READING SECTION DIRECTIONS


The Reading section measures your ability to understand academic passages in English. You will read passages and answer questions about them. Answer all questions based on what is stated or implied in the passages.

You will read three passages. You have 60 minutes to read the passages and answer the questions.

Most questions are worth one point, but the last question in each set is worth more than one point. The directions indicate how many points you may receive.

Some passages include a word or phrase in bold type. For these words and phrases, you will see a definition in a glossary at the end of the passage.

Reading 3

SUSPENSION BRIDGES

1                                  The suspension bridge is a very ancient device that has long been used for foot traffic in many regions of the world. These simple foot bridges are of the type called catenary, a term referring to the curve or sag that a hanging cable takes under its own weight when supported only at its ends. In catenary foot bridges, the footway follows the natural curve assumed by the hanging cables. By the fifteenth century, the Chinese started using the catenary concept to suspend a level roadway, often using iron chains instead of bamboo rope in bridge construction.

2                                  The main parts of the suspension bridge are the roadway, the cables, the towers, and the cable anchorages. The level roadway hangs from the cables, which bear the load of the roadway and the bridge traffic. The cables pass over the towers and connect to the cable anchorages. If the cables were to end at the tops of the towers, their own weight combined with the weight of the roadway and the traffic would bend the towers toward each other. To prevent this from happening, the cables extend beyond the towers and are attached to concrete anchorages that are embedded in solid rocks. The weight of the cables creates a strong vertical force that is transferred into the ground at the anchorages and down through the tower foundations.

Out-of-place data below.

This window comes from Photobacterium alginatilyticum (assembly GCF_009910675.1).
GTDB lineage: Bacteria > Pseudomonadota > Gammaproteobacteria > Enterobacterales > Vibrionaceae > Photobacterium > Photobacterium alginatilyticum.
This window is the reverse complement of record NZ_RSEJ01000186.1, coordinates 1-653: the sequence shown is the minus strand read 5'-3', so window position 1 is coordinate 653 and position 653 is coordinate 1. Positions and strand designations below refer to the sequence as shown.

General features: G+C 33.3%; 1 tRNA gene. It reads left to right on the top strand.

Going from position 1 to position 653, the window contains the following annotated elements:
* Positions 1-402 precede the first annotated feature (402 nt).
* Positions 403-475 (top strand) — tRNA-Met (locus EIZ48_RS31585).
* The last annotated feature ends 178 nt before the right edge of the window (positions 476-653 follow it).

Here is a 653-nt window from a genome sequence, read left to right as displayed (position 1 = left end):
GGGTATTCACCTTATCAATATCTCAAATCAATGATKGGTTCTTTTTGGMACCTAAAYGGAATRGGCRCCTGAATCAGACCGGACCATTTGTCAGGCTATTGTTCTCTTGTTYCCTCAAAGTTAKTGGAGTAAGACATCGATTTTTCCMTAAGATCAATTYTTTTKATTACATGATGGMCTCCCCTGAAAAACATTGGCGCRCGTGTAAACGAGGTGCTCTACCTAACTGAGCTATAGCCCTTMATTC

3                                  Suspension bridges of great size did not appear in the West until the nineteenth century. The first major suspension bridge in Europe was built across the Menai Strait in Wales. Designed by Thomas Telford and completed in 1826, the Menai Bridge is a massive structure in which the suspension units are heavy iron bars and rods. Sixteen huge chain cables, each made of 935 iron bars, support the bridge’s 176–meter span. On either side of the strait, towers constructed of limestone support the cables and the roadway. The original wooden roadway was later replaced with a steel deck.

4                                  In North America, the great pioneer of the suspension bridge was John Roebling, who designed the Brooklyn Bridge in New York. Completed in 1883, the Brooklyn Bridge was the longest suspension bridge in the world at that time, with a span of 486 meters, steel cables, two enormous granite towers, and a total length of 1,825 meters. The Brooklyn Bridge is a hybrid of the suspension bridge and the cable–stayed bridge, one of the oldest examples of either type in the United States. A cable–stayed bridge has one or more towers, each with a number of cables connected to the bridge deck on both sides. The primary load–bearing structures are the towers, which transmit the bridge load down into the ground, with less force placed on the anchorages.

5                                  In the twentieth century, suspension bridges achieved greater spans and more graceful designs. One of the best known examples is San Francisco’s magnificent Golden Gate Bridge, completed in 1937. Several engineers worked on the project, although Charles Ellis is given credit as the principal designer. The scale of the Golden Gate Bridge is greater than that of any other suspension bridge at the time. The length of the main span is 1,300 meters, the height of the towers is 64 meters from the surface of the water, and the width of the roadway is an impressive 27 meters. Each of the cable anchorages has three main components: the base block, which is set in the bedrock; the anchor block, which is keyed into the base block; and a weight block, which rests on top of the anchor block. The great weight of the anchorages counteracts the pull of the cables.

6                                  The bridge designers created a structure that would control, rather than try to prevent, the movement caused by high winds and extreme temperatures. Each of the two towers is constructed with cross–bracing to stiffen the structure against the force of the wind. The ends of the roadway assembly are hinged to the towers, enabling the entire structure to rotate slightly on a horizontal plane. Sets of trusses along the roadway serve to stiffen the curvature of the cables and to minimize bending caused by wind pressure. The bottom corners of the stiffening trusses rest on flexible vertical columns called rocker arms. In very hot weather, the roadway will expand, and the ends of the bridge will slide toward the towers. To prevent this movement from affecting cars on the bridge, expansion joints are built into the road surface on both sides of each tower.



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